• Health status: if you or someone in your household has a compromised immune system, it’s best to limit direct contact with your dog’s saliva, especially around the mouth.

  • Dietary habits: dogs on a raw diet may carry additional bacteria, so be mindful of their diet and take appropriate precautions.

  • Personal comfort: if the idea of your dog’s kisses on your mouth doesn’t sit well with you, there’s no harm in setting boundaries. Find alternative ways to bond with your furry friend that you both enjoy.

  • Regular vet check-ups: ensure your dog receives regular veterinary check-ups to monitor their overall health and catch any potential issues early.

What to do if my dog licks me on the mouth

If your dog surprises you with an unexpected kiss on the mouth, here are some practical guidelines to help minimise potential risks to you.

  • Wash your face: after any dog-human interaction involving licking, wash your face thoroughly with mild soap (or face wash) and water to reduce the likelihood of transferring any bacteria.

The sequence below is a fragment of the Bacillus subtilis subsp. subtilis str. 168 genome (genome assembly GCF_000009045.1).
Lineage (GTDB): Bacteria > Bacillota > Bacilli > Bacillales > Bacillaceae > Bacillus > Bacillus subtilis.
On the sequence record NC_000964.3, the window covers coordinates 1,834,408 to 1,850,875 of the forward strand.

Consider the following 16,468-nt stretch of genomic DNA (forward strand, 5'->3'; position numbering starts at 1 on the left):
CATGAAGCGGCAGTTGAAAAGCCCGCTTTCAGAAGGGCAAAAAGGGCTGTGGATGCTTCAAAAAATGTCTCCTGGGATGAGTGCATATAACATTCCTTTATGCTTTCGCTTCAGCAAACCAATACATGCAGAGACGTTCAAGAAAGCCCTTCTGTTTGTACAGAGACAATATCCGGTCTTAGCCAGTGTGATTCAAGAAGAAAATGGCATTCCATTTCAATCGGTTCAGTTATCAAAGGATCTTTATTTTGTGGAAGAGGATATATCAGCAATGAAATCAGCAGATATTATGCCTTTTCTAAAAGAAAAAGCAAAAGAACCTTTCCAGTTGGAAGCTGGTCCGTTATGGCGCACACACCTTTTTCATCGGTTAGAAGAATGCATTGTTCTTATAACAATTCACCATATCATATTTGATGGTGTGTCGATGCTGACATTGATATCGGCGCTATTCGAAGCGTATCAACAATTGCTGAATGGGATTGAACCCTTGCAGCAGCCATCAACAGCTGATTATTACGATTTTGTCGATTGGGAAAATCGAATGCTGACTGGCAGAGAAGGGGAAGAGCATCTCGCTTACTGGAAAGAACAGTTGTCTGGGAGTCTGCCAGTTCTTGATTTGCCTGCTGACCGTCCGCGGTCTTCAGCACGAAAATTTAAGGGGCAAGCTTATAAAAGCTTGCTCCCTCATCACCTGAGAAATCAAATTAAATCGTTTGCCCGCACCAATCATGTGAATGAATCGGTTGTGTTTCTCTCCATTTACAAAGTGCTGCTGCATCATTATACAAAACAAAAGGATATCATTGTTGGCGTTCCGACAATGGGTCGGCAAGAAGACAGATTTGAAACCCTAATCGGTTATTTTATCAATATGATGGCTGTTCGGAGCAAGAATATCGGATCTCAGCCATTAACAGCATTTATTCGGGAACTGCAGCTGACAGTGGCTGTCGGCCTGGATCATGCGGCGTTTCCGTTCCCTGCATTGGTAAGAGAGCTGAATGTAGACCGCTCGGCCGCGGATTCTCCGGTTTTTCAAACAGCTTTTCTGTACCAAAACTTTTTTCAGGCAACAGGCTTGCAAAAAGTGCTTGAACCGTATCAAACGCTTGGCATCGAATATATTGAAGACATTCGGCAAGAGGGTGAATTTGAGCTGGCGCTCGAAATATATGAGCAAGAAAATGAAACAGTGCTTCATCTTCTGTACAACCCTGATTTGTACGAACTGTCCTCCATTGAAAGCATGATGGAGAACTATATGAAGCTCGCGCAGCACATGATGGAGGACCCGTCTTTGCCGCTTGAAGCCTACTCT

• Monitor for symptoms: keep an eye out for any unusual symptoms, especially if you or someone in your household is more susceptible to infections.

  • Educate yourself: stay informed about the potential risks associated with dog saliva, especially if your dog is on a raw diet.

  • Set boundaries: establish clear boundaries with your pup to control licking behaviours. Consistent training can help reinforce these boundaries and create a healthy balance between affection and hygiene.

The age-old debate of whether to let your dog kiss you on the mouth boils down to a combination of personal preference, health considerations and risk tolerance. While your dog’s affectionate kisses are heartwarming, being aware of potential health risks allows you to make informed choices that prioritise both your well-being and the bond you share with your furry friend.

Orla Pentelow

Orla Pentelow is a freelance journalist and copywriter based in London. When not at her desk she’s out and about with her rescue dog, Luna, who works primarily as chief distractor.